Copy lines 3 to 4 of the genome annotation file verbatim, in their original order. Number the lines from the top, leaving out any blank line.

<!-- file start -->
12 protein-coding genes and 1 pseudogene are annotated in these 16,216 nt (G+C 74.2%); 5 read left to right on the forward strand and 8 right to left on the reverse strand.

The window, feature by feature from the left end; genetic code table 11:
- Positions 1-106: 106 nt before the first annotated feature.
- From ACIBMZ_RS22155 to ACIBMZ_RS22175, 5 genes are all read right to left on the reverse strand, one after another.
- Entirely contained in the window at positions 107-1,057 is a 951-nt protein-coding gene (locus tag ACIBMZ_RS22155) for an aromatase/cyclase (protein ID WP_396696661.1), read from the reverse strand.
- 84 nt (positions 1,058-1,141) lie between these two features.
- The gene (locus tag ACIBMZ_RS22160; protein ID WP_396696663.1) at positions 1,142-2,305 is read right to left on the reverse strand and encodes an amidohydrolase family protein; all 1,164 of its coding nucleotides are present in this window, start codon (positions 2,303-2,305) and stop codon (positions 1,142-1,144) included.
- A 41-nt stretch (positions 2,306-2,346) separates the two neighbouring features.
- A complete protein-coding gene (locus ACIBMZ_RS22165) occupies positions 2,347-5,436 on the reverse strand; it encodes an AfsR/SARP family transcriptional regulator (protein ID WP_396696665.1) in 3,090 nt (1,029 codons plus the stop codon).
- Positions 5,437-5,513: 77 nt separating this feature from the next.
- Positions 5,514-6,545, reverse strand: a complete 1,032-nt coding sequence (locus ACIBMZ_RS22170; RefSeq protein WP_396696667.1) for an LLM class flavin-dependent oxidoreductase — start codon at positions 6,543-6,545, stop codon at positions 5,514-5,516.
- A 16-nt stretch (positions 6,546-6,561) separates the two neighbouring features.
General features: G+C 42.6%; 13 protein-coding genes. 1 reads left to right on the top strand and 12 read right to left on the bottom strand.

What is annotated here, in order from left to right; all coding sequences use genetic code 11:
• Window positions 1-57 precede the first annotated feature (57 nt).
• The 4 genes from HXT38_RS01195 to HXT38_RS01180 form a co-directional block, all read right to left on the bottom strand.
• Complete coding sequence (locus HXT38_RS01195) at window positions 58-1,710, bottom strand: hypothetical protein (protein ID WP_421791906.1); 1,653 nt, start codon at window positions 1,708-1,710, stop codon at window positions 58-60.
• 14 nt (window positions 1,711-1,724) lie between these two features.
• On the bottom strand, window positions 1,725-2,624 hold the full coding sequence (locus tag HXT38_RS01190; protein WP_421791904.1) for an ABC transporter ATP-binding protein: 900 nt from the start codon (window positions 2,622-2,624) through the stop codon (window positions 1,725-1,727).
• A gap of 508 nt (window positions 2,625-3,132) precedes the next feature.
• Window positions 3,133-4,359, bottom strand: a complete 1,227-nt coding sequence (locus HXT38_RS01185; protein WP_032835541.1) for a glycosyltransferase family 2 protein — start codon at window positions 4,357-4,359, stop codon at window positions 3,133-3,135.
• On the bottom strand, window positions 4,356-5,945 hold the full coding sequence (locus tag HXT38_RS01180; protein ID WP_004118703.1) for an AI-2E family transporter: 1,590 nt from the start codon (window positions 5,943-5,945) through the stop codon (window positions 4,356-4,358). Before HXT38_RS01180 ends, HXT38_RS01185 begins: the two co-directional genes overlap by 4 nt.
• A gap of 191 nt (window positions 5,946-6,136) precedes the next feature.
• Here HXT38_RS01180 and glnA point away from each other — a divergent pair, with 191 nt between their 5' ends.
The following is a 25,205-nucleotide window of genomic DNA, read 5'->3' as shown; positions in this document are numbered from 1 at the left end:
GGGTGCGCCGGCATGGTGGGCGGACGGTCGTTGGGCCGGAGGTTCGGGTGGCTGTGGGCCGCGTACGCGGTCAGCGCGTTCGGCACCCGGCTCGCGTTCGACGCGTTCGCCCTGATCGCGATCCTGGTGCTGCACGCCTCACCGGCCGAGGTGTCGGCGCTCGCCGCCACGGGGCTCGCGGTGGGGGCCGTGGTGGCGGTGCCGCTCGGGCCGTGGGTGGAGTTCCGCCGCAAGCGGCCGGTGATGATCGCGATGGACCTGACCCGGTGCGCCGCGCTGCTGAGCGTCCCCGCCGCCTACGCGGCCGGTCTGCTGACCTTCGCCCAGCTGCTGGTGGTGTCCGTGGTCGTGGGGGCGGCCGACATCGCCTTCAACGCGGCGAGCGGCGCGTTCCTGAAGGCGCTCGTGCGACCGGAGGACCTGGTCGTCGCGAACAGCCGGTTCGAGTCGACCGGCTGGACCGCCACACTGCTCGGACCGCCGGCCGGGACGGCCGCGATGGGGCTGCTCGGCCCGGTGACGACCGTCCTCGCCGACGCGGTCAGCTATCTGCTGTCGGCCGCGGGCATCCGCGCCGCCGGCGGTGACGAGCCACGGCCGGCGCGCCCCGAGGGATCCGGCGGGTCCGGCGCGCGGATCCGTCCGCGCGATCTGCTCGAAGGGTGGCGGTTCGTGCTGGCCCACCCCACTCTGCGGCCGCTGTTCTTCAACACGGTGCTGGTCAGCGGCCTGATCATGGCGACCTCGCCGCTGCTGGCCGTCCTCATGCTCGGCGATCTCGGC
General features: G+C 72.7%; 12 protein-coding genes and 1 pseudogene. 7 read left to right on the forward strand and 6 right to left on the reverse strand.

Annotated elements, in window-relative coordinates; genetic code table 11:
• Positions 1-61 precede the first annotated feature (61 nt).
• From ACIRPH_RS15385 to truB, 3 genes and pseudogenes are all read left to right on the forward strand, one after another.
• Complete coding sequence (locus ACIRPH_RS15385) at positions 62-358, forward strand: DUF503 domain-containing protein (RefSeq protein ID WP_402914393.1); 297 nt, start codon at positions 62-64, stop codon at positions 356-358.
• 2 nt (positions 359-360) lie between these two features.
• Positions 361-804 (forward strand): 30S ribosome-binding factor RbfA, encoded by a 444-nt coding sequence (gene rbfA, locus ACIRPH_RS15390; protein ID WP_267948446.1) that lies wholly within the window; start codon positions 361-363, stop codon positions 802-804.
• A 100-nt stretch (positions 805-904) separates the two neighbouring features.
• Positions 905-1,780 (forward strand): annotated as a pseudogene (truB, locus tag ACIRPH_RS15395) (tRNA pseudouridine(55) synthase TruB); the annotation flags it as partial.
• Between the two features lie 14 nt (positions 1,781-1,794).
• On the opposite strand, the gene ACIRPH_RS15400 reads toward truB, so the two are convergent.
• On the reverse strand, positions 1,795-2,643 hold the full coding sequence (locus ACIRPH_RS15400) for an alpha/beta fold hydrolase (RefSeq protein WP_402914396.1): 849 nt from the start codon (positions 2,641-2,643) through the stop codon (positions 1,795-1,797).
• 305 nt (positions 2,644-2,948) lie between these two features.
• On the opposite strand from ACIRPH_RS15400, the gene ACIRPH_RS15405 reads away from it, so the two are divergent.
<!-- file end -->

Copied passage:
- Positions 1-106: 106 nt before the first annotated feature.
- From ACIBMZ_RS22155 to ACIBMZ_RS22175, 5 genes are all read right to left on the reverse strand, one after another.